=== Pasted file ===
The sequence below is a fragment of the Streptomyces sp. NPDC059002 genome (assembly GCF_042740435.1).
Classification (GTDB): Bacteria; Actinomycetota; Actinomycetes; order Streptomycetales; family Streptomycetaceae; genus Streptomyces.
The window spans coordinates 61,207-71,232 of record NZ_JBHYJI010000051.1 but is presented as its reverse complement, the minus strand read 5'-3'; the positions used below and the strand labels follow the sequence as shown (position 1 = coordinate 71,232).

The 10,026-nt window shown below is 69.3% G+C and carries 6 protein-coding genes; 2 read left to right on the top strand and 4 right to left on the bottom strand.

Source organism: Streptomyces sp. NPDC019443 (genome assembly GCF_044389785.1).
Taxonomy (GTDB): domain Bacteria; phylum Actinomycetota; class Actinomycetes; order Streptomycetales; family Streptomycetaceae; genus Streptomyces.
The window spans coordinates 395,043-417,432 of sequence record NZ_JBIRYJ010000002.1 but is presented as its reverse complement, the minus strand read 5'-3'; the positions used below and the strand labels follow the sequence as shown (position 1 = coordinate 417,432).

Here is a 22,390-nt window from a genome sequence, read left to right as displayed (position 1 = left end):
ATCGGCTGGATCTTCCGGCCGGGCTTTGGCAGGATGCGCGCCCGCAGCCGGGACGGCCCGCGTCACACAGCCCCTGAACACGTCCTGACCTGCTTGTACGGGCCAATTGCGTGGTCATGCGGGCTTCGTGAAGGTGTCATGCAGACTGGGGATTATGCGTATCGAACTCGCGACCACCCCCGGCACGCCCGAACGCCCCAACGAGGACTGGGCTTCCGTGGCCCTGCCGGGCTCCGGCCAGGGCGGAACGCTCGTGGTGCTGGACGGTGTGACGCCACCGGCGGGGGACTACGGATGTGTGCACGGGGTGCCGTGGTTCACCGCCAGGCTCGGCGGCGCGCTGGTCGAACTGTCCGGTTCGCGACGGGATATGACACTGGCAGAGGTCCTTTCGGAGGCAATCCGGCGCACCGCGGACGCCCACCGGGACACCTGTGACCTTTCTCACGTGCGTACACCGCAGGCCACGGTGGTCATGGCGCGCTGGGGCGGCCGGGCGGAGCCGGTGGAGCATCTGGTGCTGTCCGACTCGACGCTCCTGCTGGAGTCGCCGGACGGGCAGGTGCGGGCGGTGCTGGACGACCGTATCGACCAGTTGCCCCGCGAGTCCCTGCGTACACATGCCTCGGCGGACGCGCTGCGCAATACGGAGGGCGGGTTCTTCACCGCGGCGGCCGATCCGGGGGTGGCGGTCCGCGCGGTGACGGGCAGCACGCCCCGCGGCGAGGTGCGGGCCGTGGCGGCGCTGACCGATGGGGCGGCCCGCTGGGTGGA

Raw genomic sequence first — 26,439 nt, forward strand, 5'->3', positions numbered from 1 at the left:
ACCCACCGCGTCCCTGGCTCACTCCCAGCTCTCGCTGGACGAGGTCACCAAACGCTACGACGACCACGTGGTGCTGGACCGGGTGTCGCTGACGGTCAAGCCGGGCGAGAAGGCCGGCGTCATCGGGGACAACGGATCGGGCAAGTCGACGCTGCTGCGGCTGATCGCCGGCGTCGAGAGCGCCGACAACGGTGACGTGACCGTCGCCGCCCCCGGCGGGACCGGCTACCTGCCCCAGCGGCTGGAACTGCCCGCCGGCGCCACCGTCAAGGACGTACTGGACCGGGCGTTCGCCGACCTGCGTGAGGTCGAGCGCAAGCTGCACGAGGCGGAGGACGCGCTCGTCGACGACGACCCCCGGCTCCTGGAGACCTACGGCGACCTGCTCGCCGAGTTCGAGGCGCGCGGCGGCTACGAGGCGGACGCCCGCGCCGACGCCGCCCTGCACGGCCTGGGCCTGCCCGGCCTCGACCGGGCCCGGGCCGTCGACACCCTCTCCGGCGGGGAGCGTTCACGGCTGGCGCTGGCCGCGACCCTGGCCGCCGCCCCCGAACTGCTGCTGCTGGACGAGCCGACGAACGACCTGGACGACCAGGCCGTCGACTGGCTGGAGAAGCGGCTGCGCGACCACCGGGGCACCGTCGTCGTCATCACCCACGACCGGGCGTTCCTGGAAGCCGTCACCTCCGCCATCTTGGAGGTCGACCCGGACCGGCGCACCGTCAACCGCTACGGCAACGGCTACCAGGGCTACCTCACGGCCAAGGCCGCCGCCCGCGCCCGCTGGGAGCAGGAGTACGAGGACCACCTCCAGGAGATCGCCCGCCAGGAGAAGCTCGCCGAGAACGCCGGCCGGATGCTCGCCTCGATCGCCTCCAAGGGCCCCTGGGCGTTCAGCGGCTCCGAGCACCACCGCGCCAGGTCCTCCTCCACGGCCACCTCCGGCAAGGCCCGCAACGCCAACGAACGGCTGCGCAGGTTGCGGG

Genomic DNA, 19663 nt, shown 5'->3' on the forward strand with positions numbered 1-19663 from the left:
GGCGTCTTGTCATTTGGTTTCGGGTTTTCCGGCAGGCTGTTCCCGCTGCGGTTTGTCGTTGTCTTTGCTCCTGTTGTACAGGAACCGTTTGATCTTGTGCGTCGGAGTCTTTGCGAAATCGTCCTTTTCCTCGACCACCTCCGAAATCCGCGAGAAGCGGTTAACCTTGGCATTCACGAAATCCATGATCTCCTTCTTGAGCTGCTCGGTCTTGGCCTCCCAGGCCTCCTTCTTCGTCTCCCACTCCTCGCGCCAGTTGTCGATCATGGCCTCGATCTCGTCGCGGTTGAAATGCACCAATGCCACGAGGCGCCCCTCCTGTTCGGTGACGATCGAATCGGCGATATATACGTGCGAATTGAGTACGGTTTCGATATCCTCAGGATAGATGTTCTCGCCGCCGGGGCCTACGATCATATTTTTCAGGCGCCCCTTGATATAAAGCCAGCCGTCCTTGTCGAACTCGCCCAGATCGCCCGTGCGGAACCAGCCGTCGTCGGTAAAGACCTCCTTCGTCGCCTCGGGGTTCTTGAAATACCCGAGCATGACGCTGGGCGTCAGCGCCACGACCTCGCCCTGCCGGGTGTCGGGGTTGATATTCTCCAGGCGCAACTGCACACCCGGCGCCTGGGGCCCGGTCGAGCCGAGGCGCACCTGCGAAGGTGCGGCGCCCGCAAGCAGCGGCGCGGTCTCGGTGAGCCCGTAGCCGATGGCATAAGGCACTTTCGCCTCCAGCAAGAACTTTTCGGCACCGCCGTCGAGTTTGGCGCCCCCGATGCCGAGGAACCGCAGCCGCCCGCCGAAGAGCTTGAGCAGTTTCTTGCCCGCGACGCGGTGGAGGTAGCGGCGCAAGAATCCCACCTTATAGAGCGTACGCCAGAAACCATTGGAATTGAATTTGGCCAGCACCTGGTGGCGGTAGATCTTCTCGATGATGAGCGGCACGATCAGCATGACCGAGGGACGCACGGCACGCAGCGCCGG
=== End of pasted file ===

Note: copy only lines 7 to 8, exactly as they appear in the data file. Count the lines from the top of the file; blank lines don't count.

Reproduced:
The window spans coordinates 395,043-417,432 of sequence record NZ_JBIRYJ010000002.1 but is presented as its reverse complement, the minus strand read 5'-3'; the positions used below and the strand labels follow the sequence as shown (position 1 = coordinate 417,432).

Here is a 22,390-nt window from a genome sequence, read left to right as displayed (position 1 = left end):